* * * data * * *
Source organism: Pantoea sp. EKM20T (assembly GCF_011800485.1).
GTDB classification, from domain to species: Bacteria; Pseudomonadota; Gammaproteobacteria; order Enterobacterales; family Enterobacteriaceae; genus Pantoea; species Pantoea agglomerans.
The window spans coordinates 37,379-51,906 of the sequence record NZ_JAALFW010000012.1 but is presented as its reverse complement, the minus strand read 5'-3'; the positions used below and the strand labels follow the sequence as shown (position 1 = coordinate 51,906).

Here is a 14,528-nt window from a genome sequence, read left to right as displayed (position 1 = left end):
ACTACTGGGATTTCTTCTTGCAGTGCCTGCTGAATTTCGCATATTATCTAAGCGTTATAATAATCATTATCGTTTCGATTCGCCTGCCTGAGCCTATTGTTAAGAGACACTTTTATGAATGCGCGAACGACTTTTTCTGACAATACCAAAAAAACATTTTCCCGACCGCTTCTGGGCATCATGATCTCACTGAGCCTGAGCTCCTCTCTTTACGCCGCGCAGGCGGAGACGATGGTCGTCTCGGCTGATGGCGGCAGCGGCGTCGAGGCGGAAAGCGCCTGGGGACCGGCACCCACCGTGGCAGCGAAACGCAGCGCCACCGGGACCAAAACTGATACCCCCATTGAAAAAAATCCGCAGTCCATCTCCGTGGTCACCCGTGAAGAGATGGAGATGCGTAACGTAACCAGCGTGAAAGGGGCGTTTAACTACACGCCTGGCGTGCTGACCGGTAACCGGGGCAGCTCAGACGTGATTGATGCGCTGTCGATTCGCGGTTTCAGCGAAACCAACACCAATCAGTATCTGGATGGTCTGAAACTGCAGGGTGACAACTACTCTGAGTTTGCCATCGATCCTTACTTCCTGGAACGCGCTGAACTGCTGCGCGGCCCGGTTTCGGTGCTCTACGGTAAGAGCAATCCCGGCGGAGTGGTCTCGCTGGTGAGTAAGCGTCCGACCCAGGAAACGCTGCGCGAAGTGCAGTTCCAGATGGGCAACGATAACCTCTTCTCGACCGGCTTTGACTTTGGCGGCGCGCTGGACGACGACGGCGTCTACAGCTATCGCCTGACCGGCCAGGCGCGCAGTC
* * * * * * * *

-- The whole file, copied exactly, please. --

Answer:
Source organism: Pantoea sp. EKM20T (assembly GCF_011800485.1).
GTDB classification, from domain to species: Bacteria; Pseudomonadota; Gammaproteobacteria; order Enterobacterales; family Enterobacteriaceae; genus Pantoea; species Pantoea agglomerans.
The window spans coordinates 37,379-51,906 of the sequence record NZ_JAALFW010000012.1 but is presented as its reverse complement, the minus strand read 5'-3'; the positions used below and the strand labels follow the sequence as shown (position 1 = coordinate 51,906).

Here is a 14,528-nt window from a genome sequence, read left to right as displayed (position 1 = left end):
ACTACTGGGATTTCTTCTTGCAGTGCCTGCTGAATTTCGCATATTATCTAAGCGTTATAATAATCATTATCGTTTCGATTCGCCTGCCTGAGCCTATTGTTAAGAGACACTTTTATGAATGCGCGAACGACTTTTTCTGACAATACCAAAAAAACATTTTCCCGACCGCTTCTGGGCATCATGATCTCACTGAGCCTGAGCTCCTCTCTTTACGCCGCGCAGGCGGAGACGATGGTCGTCTCGGCTGATGGCGGCAGCGGCGTCGAGGCGGAAAGCGCCTGGGGACCGGCACCCACCGTGGCAGCGAAACGCAGCGCCACCGGGACCAAAACTGATACCCCCATTGAAAAAAATCCGCAGTCCATCTCCGTGGTCACCCGTGAAGAGATGGAGATGCGTAACGTAACCAGCGTGAAAGGGGCGTTTAACTACACGCCTGGCGTGCTGACCGGTAACCGGGGCAGCTCAGACGTGATTGATGCGCTGTCGATTCGCGGTTTCAGCGAAACCAACACCAATCAGTATCTGGATGGTCTGAAACTGCAGGGTGACAACTACTCTGAGTTTGCCATCGATCCTTACTTCCTGGAACGCGCTGAACTGCTGCGCGGCCCGGTTTCGGTGCTCTACGGTAAGAGCAATCCCGGCGGAGTGGTCTCGCTGGTGAGTAAGCGTCCGACCCAGGAAACGCTGCGCGAAGTGCAGTTCCAGATGGGCAACGATAACCTCTTCTCGACCGGCTTTGACTTTGGCGGCGCGCTGGACGACGACGGCGTCTACAGCTATCGCCTGACCGGCCAGGCGCGCAGTC